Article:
If you have been following the news out of Oklahoma and Nevada this past week, I am sure you are as appalled as I am about bills introduced by Oklahoma Sen. Frank Shurden, Democrat, of Henryetta, and Nevada Majority Leader Bill Raggio, Republican, of Reno.

Shurden's bill would insert a line into the state's child abuse statutes reminding parents that state law gives them the right to use "ordinary force" against children, including spanking, paddling or whipping with a switch. The Oklahoma House approved it by a vote of 96-4 and the Senate approved it 36-9. The bill now awaits Governor Frank Keating signature or veto.

In Nevada, Reggio's a bill codifies spankers' rights to do anything to children short of causing:

  1. a sprain or dislocation
  2. damage to cartilage
  3. fractures
  4. temporary disfigurement or
  5. internal injury.
It passed in the Senate 17-3, in the Assembly 24-17 and has been sent to Gov. Kenny Guinn for signature.

One has to wonder, how are spankers (who might not all agree about the meaning of "ordinary force") to keep from crossing that elusive boundary into the realm of extraordinary force? They'll know after they've crossed it, we have been reassured. And those who do will be prosecuted to the fullest extent of the law, we have been reassured. And that will protect children, we have been reassured. (Will it?) Here we see proudly displayed the essential thought processes of the punishment junky: prosecute to protect; in other words, smash things to fix things. When toddlers do that, we call it a tantrum.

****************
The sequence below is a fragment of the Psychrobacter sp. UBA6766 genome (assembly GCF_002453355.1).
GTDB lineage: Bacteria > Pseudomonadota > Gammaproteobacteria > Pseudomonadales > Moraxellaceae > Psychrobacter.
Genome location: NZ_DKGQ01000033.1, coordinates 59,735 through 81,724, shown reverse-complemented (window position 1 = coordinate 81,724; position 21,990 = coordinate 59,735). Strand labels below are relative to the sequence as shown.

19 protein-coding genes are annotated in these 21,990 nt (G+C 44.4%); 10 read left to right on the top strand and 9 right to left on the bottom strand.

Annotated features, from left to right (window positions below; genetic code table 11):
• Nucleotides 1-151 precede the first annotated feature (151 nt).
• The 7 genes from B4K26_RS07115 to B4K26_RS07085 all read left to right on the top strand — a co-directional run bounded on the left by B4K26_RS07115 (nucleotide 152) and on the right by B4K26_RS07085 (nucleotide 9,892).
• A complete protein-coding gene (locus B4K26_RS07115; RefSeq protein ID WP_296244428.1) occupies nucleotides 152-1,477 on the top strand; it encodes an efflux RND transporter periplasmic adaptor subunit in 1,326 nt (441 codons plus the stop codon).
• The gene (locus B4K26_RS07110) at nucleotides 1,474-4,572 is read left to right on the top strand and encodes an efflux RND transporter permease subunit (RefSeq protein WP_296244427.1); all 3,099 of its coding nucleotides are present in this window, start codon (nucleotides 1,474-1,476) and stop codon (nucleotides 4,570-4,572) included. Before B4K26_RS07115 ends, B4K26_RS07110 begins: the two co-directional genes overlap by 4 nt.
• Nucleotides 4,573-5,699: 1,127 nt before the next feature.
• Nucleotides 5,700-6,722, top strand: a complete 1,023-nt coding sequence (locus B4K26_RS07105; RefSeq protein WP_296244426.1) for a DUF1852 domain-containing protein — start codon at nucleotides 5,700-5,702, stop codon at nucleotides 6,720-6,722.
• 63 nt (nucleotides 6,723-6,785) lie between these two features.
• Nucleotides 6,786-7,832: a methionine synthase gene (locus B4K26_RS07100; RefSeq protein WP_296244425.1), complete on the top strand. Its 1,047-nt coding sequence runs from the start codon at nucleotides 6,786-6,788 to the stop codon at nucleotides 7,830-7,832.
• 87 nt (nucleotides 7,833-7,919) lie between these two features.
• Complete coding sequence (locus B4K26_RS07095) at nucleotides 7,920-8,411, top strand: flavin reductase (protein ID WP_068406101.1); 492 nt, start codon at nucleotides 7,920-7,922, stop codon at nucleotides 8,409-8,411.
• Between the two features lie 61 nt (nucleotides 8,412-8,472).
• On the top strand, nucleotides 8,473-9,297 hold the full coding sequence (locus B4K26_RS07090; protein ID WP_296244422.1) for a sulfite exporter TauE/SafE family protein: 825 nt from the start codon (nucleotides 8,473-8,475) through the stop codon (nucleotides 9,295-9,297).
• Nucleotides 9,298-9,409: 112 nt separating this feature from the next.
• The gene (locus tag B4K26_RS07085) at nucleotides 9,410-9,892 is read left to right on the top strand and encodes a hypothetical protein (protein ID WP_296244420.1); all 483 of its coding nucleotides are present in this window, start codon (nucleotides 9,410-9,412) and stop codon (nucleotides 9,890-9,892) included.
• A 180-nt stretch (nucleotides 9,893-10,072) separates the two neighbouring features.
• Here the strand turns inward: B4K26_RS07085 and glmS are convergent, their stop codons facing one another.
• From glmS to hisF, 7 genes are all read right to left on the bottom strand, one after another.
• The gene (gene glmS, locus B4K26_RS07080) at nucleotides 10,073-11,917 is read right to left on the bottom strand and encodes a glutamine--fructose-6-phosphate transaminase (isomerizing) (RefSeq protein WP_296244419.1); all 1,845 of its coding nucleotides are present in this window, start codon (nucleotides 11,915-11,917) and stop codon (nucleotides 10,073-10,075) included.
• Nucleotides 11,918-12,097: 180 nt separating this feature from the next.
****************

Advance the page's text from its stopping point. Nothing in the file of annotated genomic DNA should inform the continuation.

Obviously all the whippings they received in their youth failed to teach Reggio, Shurden and their colleagues-in-arms to do their homework. Nowhere in the scientific literature of the past half century is there any support for the notion that hitting children teaches them anything other than to become hitters. And there's plenty of proof of unintended side effects far worse than the problems spankers claim they are fixing. Thirty minutes of serious reading in the library of any college with a decent psych department would have qualified them to make an informed judgment on matters they were about to legislate. But facts and truth lack the allure of the quick and the easy. Had they legislated to encourage public stoning of witches, it would have made as much sense, and resulted in about the same degree of improvement to the quality of life for their constituents.

Events in Oklahoma and Nevada could signal the beginning of a storm. Lawmakers in other states might seize the opportunity to join this pogrom against the most convenient of all scapegoats: the young. Meanwhile, those who work to achieve real solutions to the very complex problems facing families and children might see their efforts further marginalized in favor of easily peddled, easily swallowed quack remedies. If that happens, there is no telling how long it will take our society, and those who pretend to lead it, to emerge from their collective trance.

Jordan Riak,
Executive Director
Parents and Teachers Against Violence in Education (PTAVE)

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